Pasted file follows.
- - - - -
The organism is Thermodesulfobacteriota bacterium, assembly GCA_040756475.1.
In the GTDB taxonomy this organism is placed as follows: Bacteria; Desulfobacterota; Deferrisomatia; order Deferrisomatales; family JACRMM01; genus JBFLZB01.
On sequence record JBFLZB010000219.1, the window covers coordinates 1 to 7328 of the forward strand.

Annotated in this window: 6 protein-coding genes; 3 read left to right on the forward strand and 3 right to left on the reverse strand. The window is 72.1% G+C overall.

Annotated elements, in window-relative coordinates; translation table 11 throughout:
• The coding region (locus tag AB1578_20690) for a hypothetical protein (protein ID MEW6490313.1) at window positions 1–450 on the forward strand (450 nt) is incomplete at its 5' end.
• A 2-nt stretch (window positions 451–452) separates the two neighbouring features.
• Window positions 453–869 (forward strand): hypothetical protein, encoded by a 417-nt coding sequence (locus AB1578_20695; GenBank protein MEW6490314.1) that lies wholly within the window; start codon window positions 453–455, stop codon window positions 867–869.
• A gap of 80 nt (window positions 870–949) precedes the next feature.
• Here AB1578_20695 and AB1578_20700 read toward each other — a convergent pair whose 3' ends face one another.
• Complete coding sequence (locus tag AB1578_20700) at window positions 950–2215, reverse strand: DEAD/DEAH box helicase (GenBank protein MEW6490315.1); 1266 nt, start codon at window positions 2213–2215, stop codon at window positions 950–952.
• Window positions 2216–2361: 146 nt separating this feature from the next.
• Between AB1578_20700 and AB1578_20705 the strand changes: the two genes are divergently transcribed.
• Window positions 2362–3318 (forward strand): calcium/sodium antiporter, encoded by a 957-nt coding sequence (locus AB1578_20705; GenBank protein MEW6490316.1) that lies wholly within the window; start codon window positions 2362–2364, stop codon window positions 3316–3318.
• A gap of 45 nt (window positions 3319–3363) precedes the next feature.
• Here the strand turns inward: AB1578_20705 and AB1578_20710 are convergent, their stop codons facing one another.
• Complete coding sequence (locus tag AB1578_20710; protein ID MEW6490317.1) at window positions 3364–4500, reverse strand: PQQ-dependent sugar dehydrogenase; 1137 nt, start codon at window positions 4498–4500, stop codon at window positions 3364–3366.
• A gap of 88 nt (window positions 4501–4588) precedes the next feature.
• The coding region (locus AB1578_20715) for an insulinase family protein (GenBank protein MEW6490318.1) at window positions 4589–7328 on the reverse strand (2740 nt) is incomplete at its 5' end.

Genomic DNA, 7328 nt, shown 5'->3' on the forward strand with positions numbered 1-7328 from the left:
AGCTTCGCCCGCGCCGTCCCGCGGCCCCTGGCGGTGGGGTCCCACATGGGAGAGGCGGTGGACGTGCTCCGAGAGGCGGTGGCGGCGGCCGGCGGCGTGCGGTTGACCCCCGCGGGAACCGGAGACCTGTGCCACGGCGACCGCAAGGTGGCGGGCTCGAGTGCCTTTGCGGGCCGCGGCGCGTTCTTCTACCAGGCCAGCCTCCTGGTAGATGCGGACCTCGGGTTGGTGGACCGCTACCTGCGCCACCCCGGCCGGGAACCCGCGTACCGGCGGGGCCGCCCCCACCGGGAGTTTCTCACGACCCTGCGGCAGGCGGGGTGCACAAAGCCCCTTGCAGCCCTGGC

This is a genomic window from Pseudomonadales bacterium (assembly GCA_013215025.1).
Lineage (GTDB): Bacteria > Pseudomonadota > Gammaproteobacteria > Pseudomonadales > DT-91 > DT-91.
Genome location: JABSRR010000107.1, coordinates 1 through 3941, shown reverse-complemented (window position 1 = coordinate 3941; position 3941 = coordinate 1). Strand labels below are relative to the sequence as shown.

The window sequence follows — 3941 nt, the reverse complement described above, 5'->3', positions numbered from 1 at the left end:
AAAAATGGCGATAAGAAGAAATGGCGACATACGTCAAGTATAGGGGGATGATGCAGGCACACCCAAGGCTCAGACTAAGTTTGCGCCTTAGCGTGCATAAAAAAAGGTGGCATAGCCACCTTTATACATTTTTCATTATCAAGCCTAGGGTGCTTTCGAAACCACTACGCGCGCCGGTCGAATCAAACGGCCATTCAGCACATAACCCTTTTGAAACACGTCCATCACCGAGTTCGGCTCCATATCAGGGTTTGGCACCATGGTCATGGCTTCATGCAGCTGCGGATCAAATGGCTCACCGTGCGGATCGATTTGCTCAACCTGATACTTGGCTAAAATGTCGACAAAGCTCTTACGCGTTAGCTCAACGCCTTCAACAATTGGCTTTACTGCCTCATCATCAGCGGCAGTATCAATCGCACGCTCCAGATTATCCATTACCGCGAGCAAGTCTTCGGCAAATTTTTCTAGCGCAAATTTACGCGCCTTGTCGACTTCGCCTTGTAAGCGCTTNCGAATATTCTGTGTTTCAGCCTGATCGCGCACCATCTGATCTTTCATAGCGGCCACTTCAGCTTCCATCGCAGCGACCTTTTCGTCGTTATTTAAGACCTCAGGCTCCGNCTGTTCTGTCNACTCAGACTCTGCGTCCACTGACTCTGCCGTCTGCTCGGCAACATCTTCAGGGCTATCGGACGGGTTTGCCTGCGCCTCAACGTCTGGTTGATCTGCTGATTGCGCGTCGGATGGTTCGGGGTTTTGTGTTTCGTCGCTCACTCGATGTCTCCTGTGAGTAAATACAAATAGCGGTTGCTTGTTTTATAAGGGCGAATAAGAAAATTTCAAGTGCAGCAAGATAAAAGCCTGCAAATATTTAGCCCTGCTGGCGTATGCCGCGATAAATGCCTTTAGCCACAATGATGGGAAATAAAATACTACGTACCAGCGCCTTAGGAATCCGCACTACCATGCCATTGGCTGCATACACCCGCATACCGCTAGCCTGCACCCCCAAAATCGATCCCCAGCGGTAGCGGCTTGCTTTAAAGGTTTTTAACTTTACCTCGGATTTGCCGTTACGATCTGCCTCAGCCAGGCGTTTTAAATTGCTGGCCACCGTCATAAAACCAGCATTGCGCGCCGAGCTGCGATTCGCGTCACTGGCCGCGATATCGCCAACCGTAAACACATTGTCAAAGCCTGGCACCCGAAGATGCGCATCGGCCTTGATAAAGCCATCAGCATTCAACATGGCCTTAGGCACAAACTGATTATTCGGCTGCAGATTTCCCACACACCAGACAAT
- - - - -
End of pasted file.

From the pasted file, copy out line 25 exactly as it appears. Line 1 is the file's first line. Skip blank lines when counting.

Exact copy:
The window sequence follows — 3941 nt, the reverse complement described above, 5'->3', positions numbered from 1 at the left end: